Take a minute and answer this question: Is anyone really normal today?
I mean, even those who claim they are normal may, in fact, be the most neurotic among us, swimming with a nice pair of scuba fins down the river of Denial. Having my psychiatric file published online and in print for public viewing, I get to hear my share of dirty secrets—weird obsessions, family dysfunction, or disguised addiction—that are kept concealed from everyone but a self-professed neurotic and maybe a shrink.
“Why are there so many disorders today?” Those seven words, or a variation of them, surface a few times a week. And my take on this query is so complex that, to avoid sounding like my grad school professors making an erudite case that fails to communicate anything to average folks like me, I often shrug my shoulders and move on to a conversation about dessert. Now that I can talk about all day.
Here’s the abridged edition of my guess as to why we mark up more pages of the DSM-IV today than, say, a century ago (even though the DSM-IV had yet to be born).
Most experts would agree with me that there is more stress today than in previous generations. Stress triggers depression and mood disorders, so that those who are predisposed to it by their creative wiring or genes are pretty much guaranteed some symptoms of depression at confusing and difficult times of their lives.
I think modern lifestyles — lack of community and family support, less exercise, no casual and unstructured technology-free play, less sunshine and more computer — factor into the equation. So does our diet. Hey, I know how I feel after a lunch of processed food, and I don’t need to the help of a nutritionist to spot the effect in my 8-year-old son.
Finally, let’s also throw in the toxins of our environment. Our fish are dying… a clue that our limbic systems (brain’s emotional center) are not so far behind.
Maybe the same amount of people have genes that predispose them to depression as in the Great Depression. But the lifestyle, toxins, and other challenges of today’s world tilts the stress scale in the favor of major depression, acute anxiety, and their many relatives.
Of course we can’t forget today’s technology and cutting-edge research of psychologists, neuroscientists, and psychiatrists. Because of medical devices that can scan our brains with impressive precision and the arduous work of scientific studies done in medical labs throughout the country, we know so much more about the brain, and its relationship with other biological systems within the human body: digestive, respiratory and circulatory, musculoskeletal, and nervous. All of that is a very good thing, as is knowledge and awareness.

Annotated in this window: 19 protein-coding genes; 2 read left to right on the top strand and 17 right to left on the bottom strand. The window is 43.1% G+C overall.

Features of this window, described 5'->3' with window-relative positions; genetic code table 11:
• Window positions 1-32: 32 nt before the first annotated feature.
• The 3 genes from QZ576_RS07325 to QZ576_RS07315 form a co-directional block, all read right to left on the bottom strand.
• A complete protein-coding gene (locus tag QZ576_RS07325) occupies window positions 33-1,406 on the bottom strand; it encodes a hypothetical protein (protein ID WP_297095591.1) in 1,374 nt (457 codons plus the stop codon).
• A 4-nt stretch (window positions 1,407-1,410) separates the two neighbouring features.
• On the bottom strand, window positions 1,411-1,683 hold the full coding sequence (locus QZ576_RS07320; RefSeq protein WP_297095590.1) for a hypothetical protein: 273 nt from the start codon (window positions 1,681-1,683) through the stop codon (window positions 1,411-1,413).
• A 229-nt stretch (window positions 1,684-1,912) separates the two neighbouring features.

A few years ago, psychiatrist and bestselling author Peter Kramer penned an interesting article for Psychology Today rebutting the claims of popular authors — spawning a new genre of psychological literature — that doctors are abusing their diagnostic powers, labeling boyishness as “ADHD,” normal sadness and grief as “major depression,” and shyness as “social phobia.” Because of their rushed schedules and some laziness, doctors are narrowing the spectrum of normal human emotion, slapping a diagnosis on all conditions and medicating people who would be better served with a little coaching, direction, and psychotherapy.
As I explained in my piece, “Are We Overmedicating? Or Is Our Health Care System Inadequate?,” I believe the problem is far more complicated than overmedication. I’d be more comfortable labeling it “really bad health care.” And if I had to pick a culprit, I’d point my finger at our health care insurance policies, not the doctors themselves. But I don’t even want to get into that, because it causes my blood pressure to rise and I’m trying really hard lately to live like a Buddhist monk.
What I liked about Kramer’s article is that he doesn’t deny that there are more diagnoses today, and yes, some people may feel the damaging effect of stigma. However, more often than not, diagnosis brings relief and treatment to a behavior, condition, or neurosis that would otherwise decay certain parts of a person’s life, especially his marriage and relationships with children, bosses, co-worker, and dare I say in-laws? Kramer writes:
Diagnosis, however loose, can bring relief, along with a plan for addressing the problem at hand. Parents who might have once thought of a child as slow or eccentric now see him as having dyslexia or Asperger’s syndrome—and then notice similar tendencies in themselves. But there’s no evidence that the proliferation of diagnoses has done harm to our identity. Is dyslexia worse than what it replaced: the accusation, say, that a child is stupid and lazy?
People afflicted by disabling panic or depression may fully embrace the disease model. A diagnosis can restore a sense of wholeness by naming, and confining, an ailment. That mood disorders are common and largely treatable makes them more acceptable; to suffer them is painful but not strange.
Then Kramer asks this question: What would it feel like to live in a world where practically no one was normal? Where few people are free from “psychological defect?” What if normalcy was a mere myth? He ends the article with this poignant paragraph:
We are used to the concept of medical shortcomings; we face disappointing realizations—that our triglyceride levels and our stress tolerance are not what we would wish. Normality may be a myth we have allowed ourselves to enjoy for decades, sacrificed now to the increasing recognition of differences. The awareness that we all bear flaw is humbling. But it could lead us to a new sense of inclusiveness and tolerance, recognition that imperfection is the condition of every life.
Amen to that.